Die Lebensgemeinschaft und die Zukunft der Arbeit (Community and the Future of Work)

EA 20/21

Additional Information
Author Eberhard Arnold
Date January 01, 1920
Document Id 20125978_22_S
Available Transcriptions English German

Community and the Future of Work

[Arnold, Eberhard and Emmy papers – M.S.]

[Draft Translation by Bruderhof Historical Archive]

EA 20/21

Community and the Future of Work

Life-community presupposes life. We know that life is community of life. There is no life that is not living community. We can see this clearly from what is familiar to us from childhood--our living body. We do not need to be deep-sea research scientists. If we were, we would point to the community the hermit crab enjoys with the sea urchin in the depths of the sea. We would see how these remarkable crabs with soft and sensitive backs crawl into the shell of a dead snail. But they are not yet safe from the polyps, those extraordinarily dangerous and ravenous creatures of the deep sea, for these could pull them out of the snail shell with their tentacles and devour and destroy the defenseless hermit crabs. So the hermit crab forms a settlement community with the urchin, which fastens itself to the back of the snail shell in which the crab lives. This urchin with its prickly arms, this remarkable animal creation that looks like a plant, clutches the whole shell so firmly that it seems absolutely impossible to loosen it. When a threat approaches the hermit crab, the urchin protects its friend and comrade for life from the threatened danger. But the crab also does his bit in the mutual relationship. He undertakes to move the common dwelling, since the urchin naturally has to stay in the same spot always. The urchin's gorge is always ready to catch everything that crosses the path of the wandering crab. This nourishment is so plentiful that one of the two can always give its surplus to the other--so these two completely different creatures have had a common household from time immemorial. They are so inconceivably different in their genus that no sexual relationship can exist between them — only life community as a community of work.

But we do not need to descend into the depths of the sea — in our own woods we see the same kind of thing. In mountain forests, for example, we can find strange lichens, which give a tree a wonderfully old, romantic appearance. As children we used to stick them to our faces for giants' beards, or if we were of a wilder nature, devils' beards. These lichens also present a life-community of mutual help. It was a long time before it was discovered that these lichens form a working community between two quite different plants and kinds of life, between a type of algae and a type of fungus, because these two members exist only together. They never live alone: they have lost all wish to be alone, all pleasure in it. Through inheriting life in community they have forgotten they could not live at all in solitude. Only in community are they capable of life.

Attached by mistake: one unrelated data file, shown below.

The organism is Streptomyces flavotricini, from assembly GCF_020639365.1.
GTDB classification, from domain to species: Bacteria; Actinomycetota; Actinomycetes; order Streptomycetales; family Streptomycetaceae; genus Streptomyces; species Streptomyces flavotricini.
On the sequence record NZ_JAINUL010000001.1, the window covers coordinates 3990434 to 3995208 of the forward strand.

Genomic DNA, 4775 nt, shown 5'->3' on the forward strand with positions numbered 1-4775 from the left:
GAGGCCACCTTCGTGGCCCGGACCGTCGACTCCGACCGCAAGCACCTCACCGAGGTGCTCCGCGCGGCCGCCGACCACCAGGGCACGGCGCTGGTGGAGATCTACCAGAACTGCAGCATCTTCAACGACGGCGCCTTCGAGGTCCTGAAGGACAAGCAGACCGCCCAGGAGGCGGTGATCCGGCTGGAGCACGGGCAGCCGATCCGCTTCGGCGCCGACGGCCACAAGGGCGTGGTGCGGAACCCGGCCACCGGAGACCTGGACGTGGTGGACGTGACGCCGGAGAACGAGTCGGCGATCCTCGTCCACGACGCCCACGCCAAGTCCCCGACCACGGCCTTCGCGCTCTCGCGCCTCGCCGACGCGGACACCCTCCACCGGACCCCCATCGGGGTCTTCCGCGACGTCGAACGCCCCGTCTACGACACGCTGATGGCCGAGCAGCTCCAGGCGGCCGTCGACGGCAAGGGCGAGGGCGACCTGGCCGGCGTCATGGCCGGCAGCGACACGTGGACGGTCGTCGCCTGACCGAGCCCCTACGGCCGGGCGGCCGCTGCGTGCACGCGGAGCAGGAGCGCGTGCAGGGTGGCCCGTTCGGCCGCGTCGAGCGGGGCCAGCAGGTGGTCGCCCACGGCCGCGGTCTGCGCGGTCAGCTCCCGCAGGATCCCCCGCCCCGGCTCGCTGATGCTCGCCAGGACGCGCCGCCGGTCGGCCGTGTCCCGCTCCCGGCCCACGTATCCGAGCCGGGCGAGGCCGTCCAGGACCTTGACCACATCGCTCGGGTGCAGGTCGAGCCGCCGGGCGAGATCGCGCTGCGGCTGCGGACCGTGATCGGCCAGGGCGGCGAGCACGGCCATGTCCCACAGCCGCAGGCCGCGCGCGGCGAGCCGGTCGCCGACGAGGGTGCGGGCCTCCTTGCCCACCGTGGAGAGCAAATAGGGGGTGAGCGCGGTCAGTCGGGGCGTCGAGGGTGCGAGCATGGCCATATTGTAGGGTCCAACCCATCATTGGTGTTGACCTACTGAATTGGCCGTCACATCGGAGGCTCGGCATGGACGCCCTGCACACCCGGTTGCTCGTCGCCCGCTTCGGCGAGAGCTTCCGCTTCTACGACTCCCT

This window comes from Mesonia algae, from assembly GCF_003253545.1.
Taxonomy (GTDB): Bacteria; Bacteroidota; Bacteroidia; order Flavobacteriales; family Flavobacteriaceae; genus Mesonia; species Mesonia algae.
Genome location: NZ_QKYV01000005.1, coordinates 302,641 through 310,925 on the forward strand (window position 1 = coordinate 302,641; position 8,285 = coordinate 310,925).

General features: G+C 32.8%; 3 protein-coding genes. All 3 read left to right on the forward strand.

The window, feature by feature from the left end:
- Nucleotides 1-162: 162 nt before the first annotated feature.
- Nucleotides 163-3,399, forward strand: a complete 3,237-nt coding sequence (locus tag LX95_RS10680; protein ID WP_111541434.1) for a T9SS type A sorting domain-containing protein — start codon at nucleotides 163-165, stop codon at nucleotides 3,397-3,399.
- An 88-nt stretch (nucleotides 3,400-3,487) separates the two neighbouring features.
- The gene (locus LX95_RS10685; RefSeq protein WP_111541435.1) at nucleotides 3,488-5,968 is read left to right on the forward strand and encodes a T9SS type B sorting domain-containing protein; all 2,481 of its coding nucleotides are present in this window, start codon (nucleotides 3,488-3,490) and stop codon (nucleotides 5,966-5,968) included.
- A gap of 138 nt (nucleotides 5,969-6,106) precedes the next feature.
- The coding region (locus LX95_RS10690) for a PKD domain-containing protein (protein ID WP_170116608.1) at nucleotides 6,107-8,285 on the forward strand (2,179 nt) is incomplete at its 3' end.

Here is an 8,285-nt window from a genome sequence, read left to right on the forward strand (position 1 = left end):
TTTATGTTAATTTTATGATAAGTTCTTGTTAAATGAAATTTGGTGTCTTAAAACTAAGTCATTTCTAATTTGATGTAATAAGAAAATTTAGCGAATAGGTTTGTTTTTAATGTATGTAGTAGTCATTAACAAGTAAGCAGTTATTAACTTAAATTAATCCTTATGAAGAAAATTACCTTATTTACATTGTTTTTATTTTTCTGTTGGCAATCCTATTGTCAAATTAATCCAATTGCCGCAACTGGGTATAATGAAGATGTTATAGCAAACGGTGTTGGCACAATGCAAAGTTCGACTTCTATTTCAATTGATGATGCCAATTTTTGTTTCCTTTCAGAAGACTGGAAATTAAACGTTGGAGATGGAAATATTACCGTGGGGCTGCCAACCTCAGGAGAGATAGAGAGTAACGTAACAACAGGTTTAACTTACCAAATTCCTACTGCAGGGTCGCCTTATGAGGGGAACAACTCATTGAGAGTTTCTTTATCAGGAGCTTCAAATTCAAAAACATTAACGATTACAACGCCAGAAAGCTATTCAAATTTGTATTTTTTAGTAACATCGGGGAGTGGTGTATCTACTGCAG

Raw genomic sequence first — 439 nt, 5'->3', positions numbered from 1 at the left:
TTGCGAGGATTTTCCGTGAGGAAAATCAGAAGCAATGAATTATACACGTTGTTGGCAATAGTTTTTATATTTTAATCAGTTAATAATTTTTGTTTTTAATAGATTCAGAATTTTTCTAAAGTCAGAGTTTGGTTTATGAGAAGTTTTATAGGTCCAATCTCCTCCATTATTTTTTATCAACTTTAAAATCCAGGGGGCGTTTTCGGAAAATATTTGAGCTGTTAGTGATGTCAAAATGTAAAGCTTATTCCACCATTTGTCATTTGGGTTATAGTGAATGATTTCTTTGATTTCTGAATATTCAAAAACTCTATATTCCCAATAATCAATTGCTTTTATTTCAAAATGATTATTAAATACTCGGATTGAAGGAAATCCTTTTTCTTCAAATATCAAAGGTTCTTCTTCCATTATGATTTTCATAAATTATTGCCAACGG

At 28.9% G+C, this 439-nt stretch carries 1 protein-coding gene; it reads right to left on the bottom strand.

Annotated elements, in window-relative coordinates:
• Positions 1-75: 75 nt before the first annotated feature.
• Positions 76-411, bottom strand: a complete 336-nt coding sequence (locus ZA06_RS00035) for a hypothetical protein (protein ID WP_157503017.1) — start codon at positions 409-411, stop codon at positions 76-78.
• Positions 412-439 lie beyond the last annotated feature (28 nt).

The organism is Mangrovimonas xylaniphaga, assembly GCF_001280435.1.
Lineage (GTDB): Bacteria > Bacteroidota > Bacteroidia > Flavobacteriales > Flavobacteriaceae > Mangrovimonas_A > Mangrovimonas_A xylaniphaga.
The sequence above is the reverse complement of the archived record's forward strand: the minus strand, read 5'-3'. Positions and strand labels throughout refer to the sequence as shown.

If we look from the tall trees to the earth, we find a colony of ants, a tribal or racial unit that lives in a wonderfully developed social feeling of community. In these colonies of ants, bees, and other insects we find most powerfully represented something extremely primitive and undeveloped among human beings--something in which human beings with their desire for progress show such miserable weakness: it is the social instinct for the context of life and the common challenge. In ants we see how the life of the state is organized, and the work. The whole host of individual living beings is ready to sacrifice its own interests--almost all the females sacrifice their own feminine nature. The enjoyment of their sexual urge and the urge to propagate the species is sacrificed for the common life of the great ant world, and they devote themselves completely to the whole as worker ants and worker bees. Indeed we find that mutual service in mutual work also observes a quite definite division of labor, not only for procreation, but also for the erection of enormously large buildings, which considering the diminutive size of the ants must appear greater than the Egyptian pyramids or the Eiffel Tower-- higher than our tallest buildings.

But looking more deeply into the life of the ants, we recognize something which leads us far beyond the mere community of interest of a state or nation, beyond the mere blood relationship of one species. We human beings have no cause to be proud of having domestic animals. Ants have long ago adopted this custom. The ant has milk cows which secrete a certain nourishing juice. They use two kinds of milk animals to serve them--one gives them a kind of sugary nourishing juice and the other a refreshing, intoxicating juice. The teetotal movement does not seem to have caught on in this society. The remarkable thing is that one of these two creatures does not appear anywhere except in community with ants. One might perhaps say of the other creature that it is simply exploited by the ants, just as one might also maintain that we exploit cows for our selfish interests--something about which one might speak seriously--but we see how strongly mutual this service for life must be, for one of these creatures has never been found apart from the ants, and the ants care for this member of their household; they take it to pasture, pick it up and carry it to the leaves it needs in order to live, and then take it back to its stall. All this shows clearly how reciprocal this service of life is.